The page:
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|The Emerald City of Oz||L. Frank Baum|
16. How Dorothy Visited Utensia
|Page 2 of 4||
The Captain saluted and retired and Dorothy sat down on an overturned kettle and asked:
"Have you anything to eat in your kingdom?"
"Here! Get up! Get off from me!" cried a faint voice, at which his Majesty the cleaver said:
"Excuse me, but you're sitting on my friend the Ten-quart Kettle."
Dorothy at once arose, and the kettle turned right side up and looked at her reproachfully.
"I'm a friend of the King, so no one dares sit on me," said he.
"I'd prefer a chair, anyway," she replied.
"Sit on that hearth," commanded the King.
So Dorothy sat on the hearth-shelf of the big range, and the subjects of Utensia began to gather around in a large and inquisitive throng. Toto lay at Dorothy's feet and Billina flew upon the range, which had no fire in it, and perched there as comfortably as she could.
When all the Counselors and Courtiers had assembled--and these seemed to include most of the inhabitants of the kingdom--the King rapped on the block for order and said:
"Friends and Fellow Utensils! Our worthy Commander of the Spoon Brigade, Captain Dipp, has captured the three prisoners you see before you and brought them here for--for--I don't know what for. So I ask your advice how to act in this matter, and what fate I should mete out to these captives. Judge Sifter, stand on my right. It is your business to sift this affair to the bottom. High Priest Colender, stand on my left and see that no one testifies falsely in this matter."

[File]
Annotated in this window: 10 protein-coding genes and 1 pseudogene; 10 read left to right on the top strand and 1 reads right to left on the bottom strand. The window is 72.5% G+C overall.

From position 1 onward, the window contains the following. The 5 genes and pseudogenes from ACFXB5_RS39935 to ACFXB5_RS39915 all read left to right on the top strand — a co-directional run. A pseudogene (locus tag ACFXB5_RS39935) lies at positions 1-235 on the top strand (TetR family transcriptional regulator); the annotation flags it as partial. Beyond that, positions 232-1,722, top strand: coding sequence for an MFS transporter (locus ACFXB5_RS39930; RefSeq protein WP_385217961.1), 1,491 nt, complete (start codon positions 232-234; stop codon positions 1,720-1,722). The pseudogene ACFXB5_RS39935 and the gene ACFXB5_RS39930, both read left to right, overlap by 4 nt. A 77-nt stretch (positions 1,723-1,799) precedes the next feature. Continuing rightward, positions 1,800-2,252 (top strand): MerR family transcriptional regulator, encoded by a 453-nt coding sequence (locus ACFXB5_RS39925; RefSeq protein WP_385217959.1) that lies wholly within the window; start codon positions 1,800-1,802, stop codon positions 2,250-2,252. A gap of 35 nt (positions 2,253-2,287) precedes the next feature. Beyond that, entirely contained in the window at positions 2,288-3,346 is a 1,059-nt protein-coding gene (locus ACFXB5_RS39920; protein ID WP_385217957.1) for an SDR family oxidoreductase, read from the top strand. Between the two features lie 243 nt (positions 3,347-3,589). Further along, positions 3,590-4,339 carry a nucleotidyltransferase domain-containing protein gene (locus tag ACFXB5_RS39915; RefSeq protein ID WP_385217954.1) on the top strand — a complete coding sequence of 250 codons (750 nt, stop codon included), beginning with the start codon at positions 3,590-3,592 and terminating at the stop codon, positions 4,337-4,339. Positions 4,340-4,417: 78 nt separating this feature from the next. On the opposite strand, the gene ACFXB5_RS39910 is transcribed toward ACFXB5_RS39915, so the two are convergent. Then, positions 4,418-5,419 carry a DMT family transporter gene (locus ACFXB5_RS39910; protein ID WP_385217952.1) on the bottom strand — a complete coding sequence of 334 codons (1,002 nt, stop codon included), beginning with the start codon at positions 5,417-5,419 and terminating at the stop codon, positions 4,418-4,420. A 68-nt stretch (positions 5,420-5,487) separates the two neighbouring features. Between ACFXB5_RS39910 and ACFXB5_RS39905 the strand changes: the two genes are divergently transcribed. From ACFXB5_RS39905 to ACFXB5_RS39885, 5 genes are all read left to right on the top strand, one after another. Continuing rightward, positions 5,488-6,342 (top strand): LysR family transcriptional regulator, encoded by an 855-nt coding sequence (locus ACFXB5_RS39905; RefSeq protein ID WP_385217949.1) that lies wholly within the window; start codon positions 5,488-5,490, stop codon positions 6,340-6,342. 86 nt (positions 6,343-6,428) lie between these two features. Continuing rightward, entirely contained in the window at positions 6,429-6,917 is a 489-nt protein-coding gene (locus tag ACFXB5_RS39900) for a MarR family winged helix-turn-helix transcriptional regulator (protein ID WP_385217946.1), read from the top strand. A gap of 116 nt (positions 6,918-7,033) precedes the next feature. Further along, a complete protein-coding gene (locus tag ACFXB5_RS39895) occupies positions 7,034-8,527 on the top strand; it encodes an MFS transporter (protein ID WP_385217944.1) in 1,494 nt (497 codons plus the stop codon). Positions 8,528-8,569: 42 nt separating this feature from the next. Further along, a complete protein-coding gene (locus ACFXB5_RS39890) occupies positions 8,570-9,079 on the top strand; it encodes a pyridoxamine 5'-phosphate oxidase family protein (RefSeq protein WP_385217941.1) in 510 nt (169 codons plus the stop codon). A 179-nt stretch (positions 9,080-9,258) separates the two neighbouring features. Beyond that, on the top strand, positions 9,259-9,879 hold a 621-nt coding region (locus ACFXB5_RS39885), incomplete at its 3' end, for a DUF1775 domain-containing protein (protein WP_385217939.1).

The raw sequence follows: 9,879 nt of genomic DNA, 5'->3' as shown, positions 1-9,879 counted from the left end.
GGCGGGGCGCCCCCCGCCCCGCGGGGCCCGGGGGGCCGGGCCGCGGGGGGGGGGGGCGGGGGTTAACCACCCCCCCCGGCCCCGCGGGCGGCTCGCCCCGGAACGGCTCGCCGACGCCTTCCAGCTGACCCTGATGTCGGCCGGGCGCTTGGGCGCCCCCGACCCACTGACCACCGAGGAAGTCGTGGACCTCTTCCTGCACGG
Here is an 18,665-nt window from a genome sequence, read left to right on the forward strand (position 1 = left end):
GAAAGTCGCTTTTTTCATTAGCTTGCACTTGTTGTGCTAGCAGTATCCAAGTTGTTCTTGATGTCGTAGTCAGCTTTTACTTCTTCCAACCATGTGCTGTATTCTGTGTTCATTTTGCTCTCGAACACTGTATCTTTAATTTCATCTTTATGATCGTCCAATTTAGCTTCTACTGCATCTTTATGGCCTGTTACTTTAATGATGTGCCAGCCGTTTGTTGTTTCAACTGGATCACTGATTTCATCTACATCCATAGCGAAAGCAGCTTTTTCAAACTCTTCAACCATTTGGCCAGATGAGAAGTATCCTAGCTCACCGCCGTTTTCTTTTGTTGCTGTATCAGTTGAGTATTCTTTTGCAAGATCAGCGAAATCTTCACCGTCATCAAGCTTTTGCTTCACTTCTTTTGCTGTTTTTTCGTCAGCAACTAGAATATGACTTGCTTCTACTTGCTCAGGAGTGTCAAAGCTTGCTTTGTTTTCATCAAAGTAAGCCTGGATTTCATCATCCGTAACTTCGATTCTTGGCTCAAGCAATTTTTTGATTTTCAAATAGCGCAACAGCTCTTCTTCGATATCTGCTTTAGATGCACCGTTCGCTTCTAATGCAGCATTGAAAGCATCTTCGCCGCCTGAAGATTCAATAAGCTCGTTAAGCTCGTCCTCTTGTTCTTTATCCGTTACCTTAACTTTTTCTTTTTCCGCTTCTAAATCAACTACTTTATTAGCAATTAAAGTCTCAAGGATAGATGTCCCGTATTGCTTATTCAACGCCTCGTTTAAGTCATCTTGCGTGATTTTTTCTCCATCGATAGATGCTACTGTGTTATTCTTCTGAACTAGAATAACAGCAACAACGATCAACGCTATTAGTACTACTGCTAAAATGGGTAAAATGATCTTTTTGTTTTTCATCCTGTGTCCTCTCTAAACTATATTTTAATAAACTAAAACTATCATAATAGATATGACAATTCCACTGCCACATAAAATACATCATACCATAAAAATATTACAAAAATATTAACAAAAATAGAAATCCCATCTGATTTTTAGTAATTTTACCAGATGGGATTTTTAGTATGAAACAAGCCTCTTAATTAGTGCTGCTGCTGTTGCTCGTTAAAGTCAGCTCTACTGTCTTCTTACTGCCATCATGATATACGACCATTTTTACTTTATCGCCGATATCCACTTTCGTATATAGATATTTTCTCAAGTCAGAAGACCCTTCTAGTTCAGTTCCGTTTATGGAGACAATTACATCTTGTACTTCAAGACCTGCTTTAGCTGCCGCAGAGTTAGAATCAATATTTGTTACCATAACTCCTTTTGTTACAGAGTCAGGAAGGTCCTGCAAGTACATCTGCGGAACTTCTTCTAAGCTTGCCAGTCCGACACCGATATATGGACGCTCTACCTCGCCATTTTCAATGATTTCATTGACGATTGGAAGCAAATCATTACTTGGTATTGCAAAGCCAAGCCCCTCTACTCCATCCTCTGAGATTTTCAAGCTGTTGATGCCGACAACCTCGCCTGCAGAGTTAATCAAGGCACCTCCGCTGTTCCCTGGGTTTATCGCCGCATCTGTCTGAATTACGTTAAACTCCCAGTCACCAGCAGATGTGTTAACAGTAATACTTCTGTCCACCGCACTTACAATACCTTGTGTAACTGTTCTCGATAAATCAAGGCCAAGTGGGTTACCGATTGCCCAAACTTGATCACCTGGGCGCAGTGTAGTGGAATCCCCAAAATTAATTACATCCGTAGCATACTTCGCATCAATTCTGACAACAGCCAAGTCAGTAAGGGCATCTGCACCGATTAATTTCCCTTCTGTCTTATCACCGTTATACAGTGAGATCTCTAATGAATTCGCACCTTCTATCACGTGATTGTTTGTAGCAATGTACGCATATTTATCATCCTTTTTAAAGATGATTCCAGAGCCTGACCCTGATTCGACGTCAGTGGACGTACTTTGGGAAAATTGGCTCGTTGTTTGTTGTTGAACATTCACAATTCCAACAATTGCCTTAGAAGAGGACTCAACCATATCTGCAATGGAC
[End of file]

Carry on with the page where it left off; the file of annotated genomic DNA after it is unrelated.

As these two officials took their places, Dorothy asked:
"Why is the colander the High Priest?"
"He's the holiest thing we have in the kingdom," replied King Kleaver.
"Except me," said a sieve. "I'm the whole thing when it comes to holes."
"What we need," remarked the King, rebukingly, "is a wireless sieve. I must speak to Marconi about it. These old-fashioned sieves talk too much. Now, it is the duty of the King's Counselors to counsel the King at all times of emergency, so I beg you to speak out and advise me what to do with these prisoners."
"I demand that they be killed several times, until they are dead!" shouted a pepperbox, hopping around very excitedly.
"Compose yourself, Mr. Paprica," advised the King. "Your remarks are piquant and highly-seasoned, but you need a scattering of commonsense. It is only necessary to kill a person once to make him dead; but I do not see that it is necessary to kill this little girl at all."
"I don't, either," said Dorothy.
"Pardon me, but you are not expected to advise me in this matter," replied King Kleaver.
"Why not?" asked Dorothy.
"You might be prejudiced in your own favor, and so mislead us," he said. "Now then, good subjects, who speaks next?"
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|The Emerald City of Oz
L. Frank Baum
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